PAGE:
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[[File:ME2_157-E1.jpg|300px|thumb|right|''Edzard I, Count of East Friesland  
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[[File:ME2_157-E1.jpg|300px|thumb|right|''Edzard I, Count of East Friesland
  
Source: [http://en.wikipedia.org/wiki/Main_Page Wikipedia] Wikipedia
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Source: [http://en.wikipedia.org/wiki/Main_Page Wikipedia]'']]      Edzard I, Count of [[East Friesland (Niedersachsen, Germany)|East Friesland]] (<em>Graaf van Oost-Friesland</em>), (1492-1528): born 15 February 1462, the second son of Ulrich I, Count of East Friesland (ca. 1408-1466) and Theda Ukena (1432-1494).
 
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'']]      Edzard I, Count of [[East Friesland (Niedersachsen, Germany)|East Friesland]] (<em>Graaf van Oost-Friesland</em>), (1492-1528): born 15 February 1462, the second son of Ulrich I, Count of East Friesland (ca. 1408-1466) and Theda Ukena (1432-1494).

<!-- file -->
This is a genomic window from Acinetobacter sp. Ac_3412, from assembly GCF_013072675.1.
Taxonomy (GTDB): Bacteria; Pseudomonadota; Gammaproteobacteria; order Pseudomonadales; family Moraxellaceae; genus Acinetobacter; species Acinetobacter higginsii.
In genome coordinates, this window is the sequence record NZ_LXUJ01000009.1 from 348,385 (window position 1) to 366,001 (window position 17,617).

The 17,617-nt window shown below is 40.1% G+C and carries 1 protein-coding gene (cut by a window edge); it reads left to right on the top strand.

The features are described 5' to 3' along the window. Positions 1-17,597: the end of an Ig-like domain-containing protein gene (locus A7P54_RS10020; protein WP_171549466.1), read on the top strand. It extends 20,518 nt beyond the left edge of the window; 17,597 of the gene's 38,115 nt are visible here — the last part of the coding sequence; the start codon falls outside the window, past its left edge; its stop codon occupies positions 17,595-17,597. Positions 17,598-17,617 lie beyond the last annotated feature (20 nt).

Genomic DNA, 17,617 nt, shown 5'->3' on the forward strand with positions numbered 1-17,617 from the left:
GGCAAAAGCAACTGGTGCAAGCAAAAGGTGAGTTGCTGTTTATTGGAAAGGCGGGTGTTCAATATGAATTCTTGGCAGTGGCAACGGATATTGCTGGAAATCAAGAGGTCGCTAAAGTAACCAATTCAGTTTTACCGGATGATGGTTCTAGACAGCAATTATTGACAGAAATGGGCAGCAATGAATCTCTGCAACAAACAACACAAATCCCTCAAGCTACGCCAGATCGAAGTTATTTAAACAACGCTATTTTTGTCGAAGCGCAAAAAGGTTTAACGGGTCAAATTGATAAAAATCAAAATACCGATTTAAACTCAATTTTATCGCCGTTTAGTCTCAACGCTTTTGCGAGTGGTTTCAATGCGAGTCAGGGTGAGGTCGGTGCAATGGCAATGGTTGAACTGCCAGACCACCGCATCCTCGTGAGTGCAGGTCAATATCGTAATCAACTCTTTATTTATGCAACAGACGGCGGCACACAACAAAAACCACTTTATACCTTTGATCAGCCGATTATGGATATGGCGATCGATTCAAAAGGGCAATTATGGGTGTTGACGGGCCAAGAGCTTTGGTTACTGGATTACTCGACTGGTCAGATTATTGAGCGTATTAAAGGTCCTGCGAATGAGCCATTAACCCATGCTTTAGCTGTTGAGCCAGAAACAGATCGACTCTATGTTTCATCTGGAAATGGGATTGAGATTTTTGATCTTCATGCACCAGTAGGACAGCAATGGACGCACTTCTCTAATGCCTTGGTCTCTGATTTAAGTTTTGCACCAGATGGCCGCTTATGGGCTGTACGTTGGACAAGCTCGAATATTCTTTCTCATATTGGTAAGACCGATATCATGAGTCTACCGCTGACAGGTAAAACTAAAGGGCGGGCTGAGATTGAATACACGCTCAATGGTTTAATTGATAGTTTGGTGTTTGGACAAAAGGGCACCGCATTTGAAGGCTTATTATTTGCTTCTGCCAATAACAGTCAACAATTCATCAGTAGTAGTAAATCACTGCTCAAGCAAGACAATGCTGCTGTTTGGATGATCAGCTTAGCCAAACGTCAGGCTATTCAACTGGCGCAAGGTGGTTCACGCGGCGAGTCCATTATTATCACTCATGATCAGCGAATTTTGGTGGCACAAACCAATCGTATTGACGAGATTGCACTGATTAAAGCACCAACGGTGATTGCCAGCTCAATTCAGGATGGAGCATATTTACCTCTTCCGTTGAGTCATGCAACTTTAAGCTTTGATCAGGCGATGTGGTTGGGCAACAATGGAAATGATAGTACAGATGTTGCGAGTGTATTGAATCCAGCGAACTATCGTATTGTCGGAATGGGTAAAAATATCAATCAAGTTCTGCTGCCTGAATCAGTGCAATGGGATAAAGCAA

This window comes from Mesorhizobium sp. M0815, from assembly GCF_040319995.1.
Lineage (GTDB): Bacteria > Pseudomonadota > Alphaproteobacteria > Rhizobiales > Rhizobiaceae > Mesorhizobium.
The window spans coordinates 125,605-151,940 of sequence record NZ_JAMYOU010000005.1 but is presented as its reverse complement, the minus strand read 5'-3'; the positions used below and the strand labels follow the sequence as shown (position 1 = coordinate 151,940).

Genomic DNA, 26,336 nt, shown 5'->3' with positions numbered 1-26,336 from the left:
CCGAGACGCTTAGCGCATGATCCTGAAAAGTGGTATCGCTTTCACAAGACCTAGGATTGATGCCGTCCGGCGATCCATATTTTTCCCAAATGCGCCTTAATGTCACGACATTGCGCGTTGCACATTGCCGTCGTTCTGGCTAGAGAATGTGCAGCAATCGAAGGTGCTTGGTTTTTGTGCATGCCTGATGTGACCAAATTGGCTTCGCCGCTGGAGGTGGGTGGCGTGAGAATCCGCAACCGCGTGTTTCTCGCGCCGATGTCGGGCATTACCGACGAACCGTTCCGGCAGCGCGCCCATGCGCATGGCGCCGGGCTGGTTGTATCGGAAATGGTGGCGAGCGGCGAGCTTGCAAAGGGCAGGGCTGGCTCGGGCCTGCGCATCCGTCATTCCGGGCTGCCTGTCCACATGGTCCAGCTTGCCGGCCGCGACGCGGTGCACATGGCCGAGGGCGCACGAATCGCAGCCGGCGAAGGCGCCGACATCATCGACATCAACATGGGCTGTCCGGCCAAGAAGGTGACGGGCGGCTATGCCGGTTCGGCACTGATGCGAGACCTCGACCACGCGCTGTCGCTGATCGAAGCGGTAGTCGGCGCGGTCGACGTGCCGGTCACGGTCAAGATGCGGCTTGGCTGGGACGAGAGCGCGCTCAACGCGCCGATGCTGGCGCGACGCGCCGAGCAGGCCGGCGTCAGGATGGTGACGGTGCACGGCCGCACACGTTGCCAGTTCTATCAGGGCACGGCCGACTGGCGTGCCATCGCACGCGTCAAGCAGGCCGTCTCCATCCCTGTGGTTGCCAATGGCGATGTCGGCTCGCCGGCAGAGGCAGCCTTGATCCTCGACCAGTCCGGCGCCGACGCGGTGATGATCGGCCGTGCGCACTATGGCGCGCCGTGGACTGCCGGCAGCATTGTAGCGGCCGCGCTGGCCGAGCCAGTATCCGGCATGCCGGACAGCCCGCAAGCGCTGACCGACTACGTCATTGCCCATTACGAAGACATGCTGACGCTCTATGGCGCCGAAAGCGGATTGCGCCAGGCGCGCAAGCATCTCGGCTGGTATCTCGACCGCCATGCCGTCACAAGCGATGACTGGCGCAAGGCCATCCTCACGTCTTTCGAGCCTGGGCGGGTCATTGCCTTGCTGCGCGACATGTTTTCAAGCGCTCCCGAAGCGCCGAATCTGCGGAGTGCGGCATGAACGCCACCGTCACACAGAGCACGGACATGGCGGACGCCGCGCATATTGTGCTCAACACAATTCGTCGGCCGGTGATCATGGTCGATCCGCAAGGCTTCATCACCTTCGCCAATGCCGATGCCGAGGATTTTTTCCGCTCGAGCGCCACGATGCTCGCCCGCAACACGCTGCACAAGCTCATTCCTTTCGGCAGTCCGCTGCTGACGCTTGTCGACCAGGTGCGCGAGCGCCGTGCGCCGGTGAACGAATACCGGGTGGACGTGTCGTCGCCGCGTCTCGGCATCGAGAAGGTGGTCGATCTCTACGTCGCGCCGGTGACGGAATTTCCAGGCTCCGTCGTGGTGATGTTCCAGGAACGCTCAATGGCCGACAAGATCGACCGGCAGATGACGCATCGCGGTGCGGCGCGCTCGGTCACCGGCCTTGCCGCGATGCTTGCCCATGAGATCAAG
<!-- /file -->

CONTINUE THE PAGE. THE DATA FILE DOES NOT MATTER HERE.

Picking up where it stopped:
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Edzard acquainted himself with the contents of the Bible and the writings of [[Luther, Martin (1483-1546)|Luther]], which led him to favor the Reformation of the church in 1519. He was in touch with Luther, had his sons educated by Aportanus, who favored [[Zwingli, Ulrich (1484-1531)|Zwingli]], and let the Reformation of East Friesland take its course, tolerating not only Lutheran and Zwinglian influences but also [[Roman Catholic Church|Catholic]] clergy and extreme spiritualists, who paved the way for the coming of Carlstadt and Melchior Hofmann. Although he died before [[Anabaptism|Anabaptism]] was fully established in [[East Friesland (Niedersachsen, Germany)|East Friesland]], and although his sons did not share their father's tolerance, the variety of Protestant refugees who found asylum in East Friesland, and the attitude toward them established by Edzard I, made it possible that soon after his death (1530) Emden in East Friesland became the cradle of Anabaptism in northwest Europe.